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Virtual world sets scene for real-life safety


Virtual world sets scene for real-life safety

3-D Web site plays up staff disaster readiness

Imagine someone showing up with a suspicious package on one of your hospital floors. Would your staff react quickly, calmly, and correctly, according to your hospital’s policy?

Traditionally, finding the answer to such a question would include conducting a tabletop exercise or full-fledged disaster drill. However, now you can try this scenario in an innovative online application.

Children’s Memorial Hospital in Chicago ran the suspicious-package scenario in a Second Life virtual world, set up like its real-life facility. Second Life is a 3-D Web site that its users help create.

Children’s Memorial employees used characters, known as avatars, in the virtual hospital and evacuated virtual patients as the event unfolded. By critiquing staff member actions online, hospital leaders determined adjustments to their evacuation plan, unearthing some complications they hadn’t anticipated. But best of all, the virtual scenario allowed employees to practice responding to an escalating incident, says Mary Margaret Crulcich, BSN, MHA, CHS, corporate manager of environmental safety and emergency preparedness at Children’s Memorial. “In this virtual world, we practice and play out scenarios that help leaders and staff determine details such as the number of wheelchairs needed to evacuate safely,” Crulcich says.

The hospital is interfacing with other local emergency responders that also have a Second Life presence, including Chicago’s Department of Public Health and neighboring medical centers. Children’s Memorial officials hope The Joint Commission (formerly JCAHO) will accept these virtual drills as a way to meet the community exercise requirement under EM.03.01.03.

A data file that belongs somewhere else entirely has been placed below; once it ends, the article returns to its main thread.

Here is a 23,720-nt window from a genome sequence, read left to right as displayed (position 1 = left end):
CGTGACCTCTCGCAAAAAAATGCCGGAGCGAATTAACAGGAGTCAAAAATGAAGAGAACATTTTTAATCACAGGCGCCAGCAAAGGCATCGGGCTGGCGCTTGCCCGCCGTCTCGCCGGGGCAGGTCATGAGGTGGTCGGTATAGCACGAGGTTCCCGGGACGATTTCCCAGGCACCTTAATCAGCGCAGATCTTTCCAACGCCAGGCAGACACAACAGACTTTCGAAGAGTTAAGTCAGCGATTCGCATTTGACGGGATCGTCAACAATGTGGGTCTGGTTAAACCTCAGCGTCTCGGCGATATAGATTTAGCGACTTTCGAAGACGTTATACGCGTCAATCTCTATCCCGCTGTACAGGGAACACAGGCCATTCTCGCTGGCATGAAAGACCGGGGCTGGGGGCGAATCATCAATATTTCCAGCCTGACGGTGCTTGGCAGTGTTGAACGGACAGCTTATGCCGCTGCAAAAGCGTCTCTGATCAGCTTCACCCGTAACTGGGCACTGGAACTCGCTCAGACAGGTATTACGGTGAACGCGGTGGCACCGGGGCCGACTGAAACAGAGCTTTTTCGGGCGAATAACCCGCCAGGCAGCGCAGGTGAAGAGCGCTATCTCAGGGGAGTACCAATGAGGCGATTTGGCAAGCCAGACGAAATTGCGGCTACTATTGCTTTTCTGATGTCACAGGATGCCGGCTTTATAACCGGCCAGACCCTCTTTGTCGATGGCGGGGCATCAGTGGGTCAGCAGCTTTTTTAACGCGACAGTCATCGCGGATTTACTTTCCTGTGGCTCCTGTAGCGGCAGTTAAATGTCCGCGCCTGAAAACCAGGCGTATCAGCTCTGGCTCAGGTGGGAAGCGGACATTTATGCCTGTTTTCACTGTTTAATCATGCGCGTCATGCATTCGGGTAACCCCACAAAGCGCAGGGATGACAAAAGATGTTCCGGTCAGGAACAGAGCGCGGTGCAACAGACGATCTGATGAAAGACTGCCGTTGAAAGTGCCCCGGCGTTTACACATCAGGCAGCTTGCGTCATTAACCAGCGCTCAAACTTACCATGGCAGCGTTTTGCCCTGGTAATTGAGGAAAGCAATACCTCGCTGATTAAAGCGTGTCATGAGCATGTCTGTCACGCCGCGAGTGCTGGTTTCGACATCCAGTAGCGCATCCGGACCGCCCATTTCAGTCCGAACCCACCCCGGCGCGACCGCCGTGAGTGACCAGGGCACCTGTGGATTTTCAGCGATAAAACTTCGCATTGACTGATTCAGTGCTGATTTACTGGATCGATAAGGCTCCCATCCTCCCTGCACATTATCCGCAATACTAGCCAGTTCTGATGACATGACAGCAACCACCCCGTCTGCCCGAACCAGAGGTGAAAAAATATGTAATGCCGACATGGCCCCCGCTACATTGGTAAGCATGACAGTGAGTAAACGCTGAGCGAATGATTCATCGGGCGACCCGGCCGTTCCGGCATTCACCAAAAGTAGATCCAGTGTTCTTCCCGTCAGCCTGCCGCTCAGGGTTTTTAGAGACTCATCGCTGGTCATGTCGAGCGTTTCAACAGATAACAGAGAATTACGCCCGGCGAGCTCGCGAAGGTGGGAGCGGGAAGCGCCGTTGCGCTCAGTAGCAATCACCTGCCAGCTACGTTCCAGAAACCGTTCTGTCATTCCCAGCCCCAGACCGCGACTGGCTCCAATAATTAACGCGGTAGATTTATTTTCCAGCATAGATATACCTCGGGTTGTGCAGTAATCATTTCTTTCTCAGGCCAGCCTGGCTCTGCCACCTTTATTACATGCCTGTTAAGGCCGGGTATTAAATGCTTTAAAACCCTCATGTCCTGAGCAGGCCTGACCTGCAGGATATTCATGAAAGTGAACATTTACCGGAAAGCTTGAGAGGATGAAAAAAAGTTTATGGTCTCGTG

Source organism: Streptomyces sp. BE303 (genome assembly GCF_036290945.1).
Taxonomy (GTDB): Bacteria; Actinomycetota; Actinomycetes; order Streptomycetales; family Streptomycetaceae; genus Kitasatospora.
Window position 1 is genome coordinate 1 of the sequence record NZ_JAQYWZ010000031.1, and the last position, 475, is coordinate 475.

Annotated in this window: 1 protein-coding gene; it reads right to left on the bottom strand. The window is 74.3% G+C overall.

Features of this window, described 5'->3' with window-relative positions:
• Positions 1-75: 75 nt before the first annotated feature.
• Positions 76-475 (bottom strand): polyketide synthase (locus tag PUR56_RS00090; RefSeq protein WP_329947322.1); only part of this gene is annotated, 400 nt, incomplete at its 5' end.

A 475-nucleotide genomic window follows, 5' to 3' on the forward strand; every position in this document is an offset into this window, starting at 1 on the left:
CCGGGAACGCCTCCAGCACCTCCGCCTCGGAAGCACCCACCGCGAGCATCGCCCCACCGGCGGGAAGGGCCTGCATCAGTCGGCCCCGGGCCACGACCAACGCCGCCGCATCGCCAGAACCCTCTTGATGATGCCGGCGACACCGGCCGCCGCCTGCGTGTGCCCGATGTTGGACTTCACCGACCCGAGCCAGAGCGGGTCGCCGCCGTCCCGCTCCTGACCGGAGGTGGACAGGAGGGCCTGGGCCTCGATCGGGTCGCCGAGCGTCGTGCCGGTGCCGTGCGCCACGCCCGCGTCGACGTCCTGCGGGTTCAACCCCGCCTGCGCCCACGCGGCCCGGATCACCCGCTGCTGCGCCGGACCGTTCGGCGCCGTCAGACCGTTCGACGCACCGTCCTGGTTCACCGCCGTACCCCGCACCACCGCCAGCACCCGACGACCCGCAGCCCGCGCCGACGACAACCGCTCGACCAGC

Children’s Memorial used grant money from the U.S. Department of Health and Human Services’ (HHS) Assistant Secretary for Preparedness and Response to fund the simulation.

Second Life serves as a social and marketing network where users go to escape from real life and meet like-minded players. According to its developer, Linden Lab in San Francisco, millions of people around the world belong to the site (, which offers free registration and charges for upgrades to one’s world.

The site, which has been open to the public since 2003, is gaining a reputation for being a useful tool for public health and disaster readiness activities, including by the following entities:

  • The Idaho Bioterrorism Awareness and Preparedness Program set up, which documents how hospitals and other responders are enacting virtual disasters and using the information in their real-life plans. Watch the site’s videos for examples of how virtual drills might work at your hospital.
  • The Centers for Disease Control and Prevention not only spreads the flu virus around its virtual island for epidemiological research, but also conducts virtual health fairs in Second Life and Whyville ( to promote good advice.
  • HHS unveiled a Second Life island where HIV patients can find information and make decisions about their next move in care and treatment.
  • Neurologists at Massachusetts General Hospital in Boston are using Second Life to administer therapy to volunteers to determine the effectiveness of stress-reduction techniques.

“It’s an exciting, innovative way to learn,” Crulcich says. “We don’t look at this as a game, but as a learning tool. What we’ve found by playing out these scenarios is that we get a much higher participation rate among our employees.”


Adapted from Hospital Safety Center, March 2009, HCPro, Inc.